Accumulibacter diversity at the sub-clade level impacts enhanced biological phosphorus removal performance

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Accumulibacter is a well-known group of organisms, typically considered to be polyphosphate accumulating organisms (PAOs), but potentially capable of glycogen accumulating organism (GAO) metabolism under limiting influent phosphate levels. Metabolic features of Accumulibacter are typically linked to its phylogenetic identity at the Type or clade level, though it is unclear the extent to which Accumulibacter diversity can correlate with its capacity to perform P removal. This paper investigates the fine-scale diversity of Accumulibacter and its link with enhanced biological phosphorus removal (EBPR) performance under various operating conditions, to understand the conditions and community structure leading to successful and unsuccessful EBPR operation. For this purpose, the organic carbon feeding rate and total organic carbon concentration were varied during three distinct operational periods, where influent phosphate was never limiting. Accumulibacter was always the dominant microbial group (>80% of all bacteria according to quantitative fluorescence in situ hybridisation - FISH) and low levels of Competibacter and other GAOs were consistently observed (<15% of all bacteria). Steady state was achieved in each of the three periods, with average phosphorus removal levels of 36%, 99% and >99%, respectively. Experimentally determined stoichiometric activity supported the expression of a mixed PAO/GAO metabolism in the first steady state period and the typical PAO metabolism in the other two steady state periods. FISH quantification and amplicon sequencing of the polyphosphate kinase (ppk1) functional gene indicated that Accumulibacter clade IIC was selected in the first steady state period, which shifted to clade IA after decreasing the carbon feeding rate in steady state period 2, and finally shifted back to clade IIC in the third steady state period. Fine-resolution Ppk-based phylogenetic analysis revealed three different clusters within Accumulibacter clade IIC, where clusters IICii and IICiii were linked to poor EBPR performance in period 1, and cluster IICi was linked to good EBPR performance in period 3. This study shows that the deterioration of EBPR processes through GAO activity at non-limiting P concentrations can be linked to organisms that are typically classified as PAOs, not only to known GAOs such as Competibacter. Intra-clade phylogenetic diversity within Accumulibacter showed that some clusters actually behave similarly to GAOs even without influent phosphate limitation. This study highlights the need to closely re-examine traditional interpretations regarding the link between the microbial community composition and identity with the performance and metabolism of EBPR systems.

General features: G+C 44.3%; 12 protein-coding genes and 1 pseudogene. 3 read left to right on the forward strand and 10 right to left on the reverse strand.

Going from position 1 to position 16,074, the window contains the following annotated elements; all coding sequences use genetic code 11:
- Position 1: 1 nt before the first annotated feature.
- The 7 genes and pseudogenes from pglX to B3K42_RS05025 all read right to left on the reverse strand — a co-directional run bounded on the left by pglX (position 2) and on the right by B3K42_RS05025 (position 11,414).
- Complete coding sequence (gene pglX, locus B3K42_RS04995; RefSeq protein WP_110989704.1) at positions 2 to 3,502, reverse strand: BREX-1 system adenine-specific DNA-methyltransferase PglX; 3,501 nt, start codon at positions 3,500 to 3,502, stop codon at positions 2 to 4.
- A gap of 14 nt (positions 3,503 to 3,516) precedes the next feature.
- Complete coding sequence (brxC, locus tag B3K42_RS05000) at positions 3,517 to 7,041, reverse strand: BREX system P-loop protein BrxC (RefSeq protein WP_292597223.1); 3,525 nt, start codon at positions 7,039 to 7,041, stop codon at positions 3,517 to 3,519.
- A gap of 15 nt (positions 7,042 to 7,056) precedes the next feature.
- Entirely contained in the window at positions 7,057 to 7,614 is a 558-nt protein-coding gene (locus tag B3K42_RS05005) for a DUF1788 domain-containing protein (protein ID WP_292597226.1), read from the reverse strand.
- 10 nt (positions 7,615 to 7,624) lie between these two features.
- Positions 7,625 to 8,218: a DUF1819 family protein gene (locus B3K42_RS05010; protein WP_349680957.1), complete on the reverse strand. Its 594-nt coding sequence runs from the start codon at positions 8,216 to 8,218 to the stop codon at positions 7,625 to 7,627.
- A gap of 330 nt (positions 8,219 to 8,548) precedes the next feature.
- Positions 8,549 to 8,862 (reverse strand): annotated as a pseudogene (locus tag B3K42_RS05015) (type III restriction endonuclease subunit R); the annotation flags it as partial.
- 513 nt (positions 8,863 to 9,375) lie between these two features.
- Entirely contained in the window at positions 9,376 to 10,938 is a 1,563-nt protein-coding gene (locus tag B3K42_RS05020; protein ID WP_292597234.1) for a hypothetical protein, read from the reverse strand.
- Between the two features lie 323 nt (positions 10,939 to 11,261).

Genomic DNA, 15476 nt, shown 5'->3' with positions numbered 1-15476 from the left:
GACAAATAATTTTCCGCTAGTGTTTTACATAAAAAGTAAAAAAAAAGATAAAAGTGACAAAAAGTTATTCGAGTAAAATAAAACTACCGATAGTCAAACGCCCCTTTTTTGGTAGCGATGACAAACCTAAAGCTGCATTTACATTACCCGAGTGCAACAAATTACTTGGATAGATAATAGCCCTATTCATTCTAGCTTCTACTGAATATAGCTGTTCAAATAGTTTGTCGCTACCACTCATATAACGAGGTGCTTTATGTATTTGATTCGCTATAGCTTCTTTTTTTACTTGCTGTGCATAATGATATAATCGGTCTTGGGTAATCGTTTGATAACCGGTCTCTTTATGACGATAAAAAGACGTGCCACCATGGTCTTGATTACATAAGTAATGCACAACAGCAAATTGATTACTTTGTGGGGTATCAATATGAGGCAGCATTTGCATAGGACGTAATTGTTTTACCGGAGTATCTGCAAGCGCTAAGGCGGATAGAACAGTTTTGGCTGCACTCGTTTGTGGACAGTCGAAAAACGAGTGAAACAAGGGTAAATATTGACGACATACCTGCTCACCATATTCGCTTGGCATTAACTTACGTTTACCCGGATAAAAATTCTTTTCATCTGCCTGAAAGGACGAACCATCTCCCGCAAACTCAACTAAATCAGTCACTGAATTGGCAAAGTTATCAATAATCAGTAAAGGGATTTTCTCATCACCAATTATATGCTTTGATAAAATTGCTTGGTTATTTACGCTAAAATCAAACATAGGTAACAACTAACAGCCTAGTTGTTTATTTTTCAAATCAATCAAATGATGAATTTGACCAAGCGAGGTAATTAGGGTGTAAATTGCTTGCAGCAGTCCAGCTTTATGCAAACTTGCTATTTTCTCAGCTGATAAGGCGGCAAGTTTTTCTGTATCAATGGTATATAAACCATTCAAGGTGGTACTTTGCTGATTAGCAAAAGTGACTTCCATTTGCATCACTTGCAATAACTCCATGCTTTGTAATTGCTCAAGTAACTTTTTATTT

Original languageEnglish
Article number117210
JournalWater Research
Publication statusPublished - 1 Jul 2021


  • Candidatus Accumulibacter phosphatis
  • Enhanced Biological Phosphorus removal (EBPR)
  • GAO metabolism
  • Intra-clade diversity
  • PAO metabolism


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